When theater companies scheduled shows for spring 2021, it seemed like a worst-case scenario that they would be shuttered for up to a year due to the pandemic. But here we are, with those productions postponed again until it's safe to gather in theaters.
The good news is that many companies are finding ways to connect with audiences outside of their artistic homes. Whether it's plays filmed for presentation online, interactive experiences that start with a video and branch out into the world, readings of works that playwrights are still developing or productions created to be viewed in your home, Twin Cities companies have your back.
The following list is not exhaustive. Like those tulip bulbs you planted last fall, many companies are doing work that's not ready to be seen. (The Guthrie, for instance, has commissioned a new drama from "Native Gardens" playwright Karen Zacarias.) So your best bet is to visit the site of your favorite venue in the Twin Cities (or, given the ease of commuting to your computer, in the world) and check to see what they are up to.
"Anansi the Spider: Respun": Tickets are free to this show about a mischievous arachnid, adapted from West African and Caribbean tales by England's answer to CTC, Unicorn Theatre. (Jan. 11-31, childrenstheatre.org)
"Mountain Goat Mountain": From Australia's Threshold Theatre, this immersive audience experience takes folks into a mysterious cave. (Tickets on sale Jan. 15.)
"Seedfolks": Originally planned for CTC's stages last fall, "Seedfolks" was postponed but it remains part of the season in a taped collaboration with Twin Cities Public Television. When the show appeared at CTC in 2014, the Star Tribune's Rohan Preston praised star Sonja Parks' ability to glide in and out of 11 characters who are part of a Cleveland community that comes together with the help of some lima beans. (March 8-21.)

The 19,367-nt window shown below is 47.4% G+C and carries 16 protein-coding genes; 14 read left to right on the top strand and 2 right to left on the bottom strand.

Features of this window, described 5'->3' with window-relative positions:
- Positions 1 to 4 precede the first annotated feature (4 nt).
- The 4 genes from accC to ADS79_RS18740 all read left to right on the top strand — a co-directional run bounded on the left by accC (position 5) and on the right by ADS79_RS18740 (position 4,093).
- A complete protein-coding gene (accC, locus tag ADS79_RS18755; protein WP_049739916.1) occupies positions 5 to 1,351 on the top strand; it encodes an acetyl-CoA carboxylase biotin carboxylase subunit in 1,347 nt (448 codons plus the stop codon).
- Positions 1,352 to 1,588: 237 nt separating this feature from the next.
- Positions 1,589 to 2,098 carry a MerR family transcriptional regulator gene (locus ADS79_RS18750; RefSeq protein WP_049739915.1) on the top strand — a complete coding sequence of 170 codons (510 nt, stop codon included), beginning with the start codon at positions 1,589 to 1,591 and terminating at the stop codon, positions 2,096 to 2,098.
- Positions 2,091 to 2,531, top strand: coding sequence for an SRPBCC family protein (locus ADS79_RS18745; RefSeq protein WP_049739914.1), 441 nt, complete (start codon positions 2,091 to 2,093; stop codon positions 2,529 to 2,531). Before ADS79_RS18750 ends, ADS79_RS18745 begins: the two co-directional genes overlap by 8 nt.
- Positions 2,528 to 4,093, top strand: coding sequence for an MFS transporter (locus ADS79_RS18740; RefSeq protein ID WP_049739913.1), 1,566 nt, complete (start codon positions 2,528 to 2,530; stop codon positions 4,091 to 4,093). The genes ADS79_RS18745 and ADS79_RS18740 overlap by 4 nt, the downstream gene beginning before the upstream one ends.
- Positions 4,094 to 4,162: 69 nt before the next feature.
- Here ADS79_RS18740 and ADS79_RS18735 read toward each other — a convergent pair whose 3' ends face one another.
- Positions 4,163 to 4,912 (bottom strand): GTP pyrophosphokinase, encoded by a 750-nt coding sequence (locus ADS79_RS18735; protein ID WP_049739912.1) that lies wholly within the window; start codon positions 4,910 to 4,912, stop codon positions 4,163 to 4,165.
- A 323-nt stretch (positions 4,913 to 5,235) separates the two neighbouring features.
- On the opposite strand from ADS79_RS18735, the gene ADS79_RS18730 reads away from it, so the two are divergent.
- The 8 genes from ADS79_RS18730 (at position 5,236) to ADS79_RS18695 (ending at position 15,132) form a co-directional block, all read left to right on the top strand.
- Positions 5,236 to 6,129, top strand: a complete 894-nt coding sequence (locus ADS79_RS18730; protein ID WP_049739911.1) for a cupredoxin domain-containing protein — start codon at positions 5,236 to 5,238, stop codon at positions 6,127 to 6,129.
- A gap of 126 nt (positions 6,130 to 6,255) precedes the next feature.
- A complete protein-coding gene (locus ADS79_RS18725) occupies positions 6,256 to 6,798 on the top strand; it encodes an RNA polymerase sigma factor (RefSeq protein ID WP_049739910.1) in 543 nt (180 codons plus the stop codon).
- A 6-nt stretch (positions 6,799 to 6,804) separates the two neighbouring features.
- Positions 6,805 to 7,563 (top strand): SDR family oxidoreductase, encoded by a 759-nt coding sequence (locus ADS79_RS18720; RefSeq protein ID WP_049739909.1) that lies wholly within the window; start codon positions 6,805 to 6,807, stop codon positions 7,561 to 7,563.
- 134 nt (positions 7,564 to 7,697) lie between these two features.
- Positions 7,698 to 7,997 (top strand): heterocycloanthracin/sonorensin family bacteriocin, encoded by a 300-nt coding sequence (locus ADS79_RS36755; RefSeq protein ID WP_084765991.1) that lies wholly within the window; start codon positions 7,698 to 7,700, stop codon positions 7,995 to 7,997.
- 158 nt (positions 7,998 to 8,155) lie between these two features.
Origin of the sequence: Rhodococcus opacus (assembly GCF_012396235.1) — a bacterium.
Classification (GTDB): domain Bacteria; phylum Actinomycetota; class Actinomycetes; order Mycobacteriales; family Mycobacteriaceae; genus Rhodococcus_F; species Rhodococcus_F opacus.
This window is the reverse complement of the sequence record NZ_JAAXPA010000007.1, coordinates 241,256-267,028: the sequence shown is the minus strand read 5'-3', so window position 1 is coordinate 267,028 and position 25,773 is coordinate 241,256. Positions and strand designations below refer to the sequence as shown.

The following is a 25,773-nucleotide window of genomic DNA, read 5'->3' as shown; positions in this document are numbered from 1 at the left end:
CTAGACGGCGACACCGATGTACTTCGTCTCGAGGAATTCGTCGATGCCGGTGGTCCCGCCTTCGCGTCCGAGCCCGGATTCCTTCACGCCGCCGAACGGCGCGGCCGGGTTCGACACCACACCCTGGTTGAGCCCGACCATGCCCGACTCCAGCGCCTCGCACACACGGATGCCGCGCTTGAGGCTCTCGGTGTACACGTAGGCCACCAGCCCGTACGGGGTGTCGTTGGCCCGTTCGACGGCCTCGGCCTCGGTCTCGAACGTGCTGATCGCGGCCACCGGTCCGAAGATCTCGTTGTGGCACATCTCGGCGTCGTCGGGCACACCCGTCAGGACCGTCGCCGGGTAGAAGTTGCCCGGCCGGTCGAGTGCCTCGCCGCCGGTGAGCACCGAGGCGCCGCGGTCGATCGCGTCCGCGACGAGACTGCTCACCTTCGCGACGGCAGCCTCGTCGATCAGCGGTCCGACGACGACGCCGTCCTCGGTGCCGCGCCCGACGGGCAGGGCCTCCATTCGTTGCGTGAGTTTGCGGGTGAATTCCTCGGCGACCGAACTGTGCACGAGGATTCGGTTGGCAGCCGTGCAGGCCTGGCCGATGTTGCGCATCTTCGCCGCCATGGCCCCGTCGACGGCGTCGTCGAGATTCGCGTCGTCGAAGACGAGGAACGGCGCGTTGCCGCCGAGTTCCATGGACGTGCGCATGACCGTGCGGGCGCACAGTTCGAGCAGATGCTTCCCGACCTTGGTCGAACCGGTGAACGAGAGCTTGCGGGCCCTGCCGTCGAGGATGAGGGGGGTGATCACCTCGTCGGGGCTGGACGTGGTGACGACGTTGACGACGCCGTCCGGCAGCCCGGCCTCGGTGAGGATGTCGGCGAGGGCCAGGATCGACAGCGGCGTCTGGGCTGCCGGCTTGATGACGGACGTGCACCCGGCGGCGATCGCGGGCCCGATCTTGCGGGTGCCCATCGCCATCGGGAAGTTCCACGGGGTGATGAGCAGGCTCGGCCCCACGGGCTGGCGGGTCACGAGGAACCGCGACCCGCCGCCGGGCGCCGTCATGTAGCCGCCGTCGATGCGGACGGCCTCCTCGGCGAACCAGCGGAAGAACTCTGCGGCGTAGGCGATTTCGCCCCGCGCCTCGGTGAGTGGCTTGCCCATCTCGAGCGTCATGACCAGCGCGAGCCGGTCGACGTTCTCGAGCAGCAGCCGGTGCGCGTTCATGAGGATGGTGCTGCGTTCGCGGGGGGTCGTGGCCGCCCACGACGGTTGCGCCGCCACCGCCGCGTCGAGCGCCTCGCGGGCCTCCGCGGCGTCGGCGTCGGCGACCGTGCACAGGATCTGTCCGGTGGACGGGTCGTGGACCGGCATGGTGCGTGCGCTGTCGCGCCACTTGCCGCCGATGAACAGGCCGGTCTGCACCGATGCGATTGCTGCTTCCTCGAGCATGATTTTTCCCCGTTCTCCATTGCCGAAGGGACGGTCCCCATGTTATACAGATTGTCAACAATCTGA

"Audrey Saves the Universe": Written by and starring company member Autumn Ness, the world premiere careens into the mind of an egocentric 9-year-old filmmaker in the midst of creating her "8½." Ness' husband, Reed Sigmund, directs the show; dates TBA.
"I'll Be Seeing You Again": Third in the "Jungle Serial" series, actor JuCoby Johnson's audio drama blends music and the performances of Ryan Colbert, H. Adam Harris and Rajané Katurah in a drama set on the May 2020 evening when the world's eyes focused on events in south Minneapolis. The $20 ticket also covers two earlier "Serial" episodes (a $50 ticket includes the virtual comedy "Is Edward Snowden Single?"). (Through Jan. 17, jungletheater.org)
"Concordis — The Heart": Most of us have become all too familiar with Zoom, but "Concordis" sounds like a stunning use of the video-chat staple. Patrons buy tickets for one- or two-person performances with Brazilian artist Nina Vogel, who opens up a puppet theater she carries in her arms. The dialogue-free piece takes audiences into a heart in order to find out what makes it beat. Afterward, she'll chat with individual theatergoers about the experience. Tickets are $15 for one person, $20 for two. (Jan. 12-30, openeyetheatre.org)
"Getting There": The first of four titles remaining in the center's free Ruth Easton New Playwright Series, Dipika Guha's comedy/drama spins off from the meeting of two people who are concluding a miserable vacation in France when chance meetings change the course of their lives. (Jan. 13, pwcenter.org)
"This Much I Know": Jonathan Spector's "explosively theatrical" play takes wicked turns as a man searches for his missing wife. (Feb. 3.)
"Pulp Vérité": A filmmaker tries to enlist her friends in helping her get her sister released from ISIS captivity in Crystal Skillman's drama. (March 3.)